Ultimate Guide to the Best Closed Back Headphones
Over-ear headphones come in two main varieties: open back and closed back. Each have their own features, strengths, weaknesses, design differences, and situational advantages to consider when making a purchase. In this buying guide, we’ll look the advantages, disadvantages, and specific functions we’ll encounter when using closed back headphones, design choices that set the best apart from the rest, and finally go through a list of the best closed back headphones in 2019.
If you’re looking for closed back headphones specifically geared towards music production, take a look at this buying guide.
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In a Hurry? Here’s Our Top 3
10 of the Best Closed Back Headphones
NAD VISO HP50 (Best Closed Back Headphones – Budget)
Audio-Technica ATH-MSR7 SonicPro
V-MODA Crossfade M-100 (Best Closed Back Headphones – Mid range)
Sennheiser Momentum 2.0
Bang & Olufsen BeoPlay H6
MrSpeakers Aeon Flow (Best Closed Back Headphones – High-end)
Fostex TH900 Mk2
Why Do I Need Closed Back Headphones?
In general, all headphones can serve as as a second reference during the mixing and mastering phases of production. Closed back headphones specifically are great for recording because of their ability to block outside noise from reaching the wearer’s ears. They also have several other advantages that we should consider.
- Both open & closed back headphones
- Save room! They are much smaller than speakers.
- Can be geared towards portability and mobility in some models
- Relatively low noise when in use due to proximity to the listener and the inversely squared relationship between sound intensity and distance
- Good for identifying flaws, clicks, and pops in your mixes if you’re a producer
- Closed back headphones only
- Forms an acoustic barrier between the listener and the surrounding environment.
- Don’t need to worry about room acoustics and background noise as much
- Eliminate feedback when recording
- Better to use in noisy, public places
When compared to speakers or studio monitors, headphones do have many disadvantages as well. These include poorer sound quality, poorer stereo imaging, relatively inaccurate frequency response, and discomfort.
- Both open & closed back headphones
- Harder to judge the loudness of percussive elements when compared to monitors
- Harder to judge stereo width when compared to monitors
- Not advised as a sole reference for an entire mix – headphones should be used with monitors to reference each other!
- Closed back headphones only
- Low-end response is generally less accurate when compared to studio monitors or open back headphones
- Sound is “trapped” inside the ear cups, which also causes inaccuracies
- Heat and sweat can build up during long sessions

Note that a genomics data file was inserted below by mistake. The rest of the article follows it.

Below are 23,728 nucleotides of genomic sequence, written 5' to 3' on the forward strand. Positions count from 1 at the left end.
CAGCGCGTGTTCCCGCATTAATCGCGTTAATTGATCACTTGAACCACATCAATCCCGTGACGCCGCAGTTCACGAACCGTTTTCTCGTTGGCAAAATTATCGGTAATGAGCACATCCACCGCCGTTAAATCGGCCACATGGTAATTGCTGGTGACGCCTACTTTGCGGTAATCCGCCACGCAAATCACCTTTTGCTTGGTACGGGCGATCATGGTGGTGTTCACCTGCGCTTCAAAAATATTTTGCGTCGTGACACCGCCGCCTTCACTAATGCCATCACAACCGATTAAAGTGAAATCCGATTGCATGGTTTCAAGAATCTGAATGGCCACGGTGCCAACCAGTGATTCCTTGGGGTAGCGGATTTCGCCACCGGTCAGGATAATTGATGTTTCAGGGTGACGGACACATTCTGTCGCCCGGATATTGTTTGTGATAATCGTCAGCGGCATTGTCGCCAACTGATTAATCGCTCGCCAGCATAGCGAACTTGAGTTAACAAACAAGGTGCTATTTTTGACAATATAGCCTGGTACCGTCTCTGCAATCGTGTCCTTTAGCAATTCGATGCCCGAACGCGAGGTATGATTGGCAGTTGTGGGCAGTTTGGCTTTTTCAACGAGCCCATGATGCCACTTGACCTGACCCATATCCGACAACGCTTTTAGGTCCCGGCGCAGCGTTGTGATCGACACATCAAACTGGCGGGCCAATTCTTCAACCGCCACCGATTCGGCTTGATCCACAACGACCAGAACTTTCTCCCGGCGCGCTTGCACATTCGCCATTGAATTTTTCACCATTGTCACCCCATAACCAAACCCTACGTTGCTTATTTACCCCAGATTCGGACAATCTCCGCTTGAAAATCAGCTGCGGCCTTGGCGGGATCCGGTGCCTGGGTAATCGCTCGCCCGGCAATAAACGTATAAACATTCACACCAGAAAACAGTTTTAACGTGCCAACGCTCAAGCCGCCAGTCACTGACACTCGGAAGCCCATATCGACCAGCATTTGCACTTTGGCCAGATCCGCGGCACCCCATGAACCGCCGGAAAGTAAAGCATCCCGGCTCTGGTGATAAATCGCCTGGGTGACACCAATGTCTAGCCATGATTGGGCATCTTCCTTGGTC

Design Choices for the Best Closed Back Headphones
The decisions that engineers make while designing a pair of closed back headphones have a lot to do with how good they are, and how expensive, too! Below is a list of some of the design choices to consider in your search for the best closed back headphones for you and your needs.
Build Quality & Materials
The padding is a very important part of your headphones for two reasons: comfort and sound isolation. The best closed back headphones put a big emphasis on comfort and isolation. Below are some typical materials you’ll find that enhance the comfort and isolation of the padding:
- Memory foam – denser is better for sound isolation
- Leather – comes from the skin of livestock. Comfy but may become sticky when sweating happens.
- Velour – a soft, knitted fabric or textile usually made of cotton
- Alcantara – a soft, synthetic material developed in the 1970s in Japan. Sometimes found in automotive interiors as well
- Lambskin – it’s soft, and it comes from lambs. Vegans, you’ve been warned!
The headband should a thin band of strong, ductile metal, usually stainless steel. Stainless steel is corrosion resistant (will not rust when exposed to sweat) and can take quite a beating too. The headband should be lightly padded and covered with leather or some type of durable synthetic material like the ones mentioned above.
Connectors should be designed to minimize stress at the point where the connector and cable conductor are soldered together. Usually, headphones for commercial and consumer audio purposes are the 3.5 mm TRS variety, and connectors for professional audio and broadcast are the 6.35 mm TRS variety, also called quarter inch connectors.
Some high-end headphones use 4-pin XLR connectors. The connectors should be gold or silver alloy plated to prevent corrosion that may eventually impede the signal.
The cables used in the best closed back headphones will be shielded and balanced. Why do these things matter? Well, shielding and balancing are two methods that engineers use to reduce or eliminate radio-frequency noise from distorting your audio signal.
Ever have your phone near a speaker and hear random clicks, pops, and static noise coming from the speaker just before a call or text? This is RF noise from your phone at play.
The magnets are important because they provide the magnetic field that interacts with the voice coil. We want magnets with a high strength-to-weight ratio that will not lose their field strength over time. For this application, the best closed back headphones will have rare-earth magnets like neodymium or samarium-cobalt.
Housing & Frames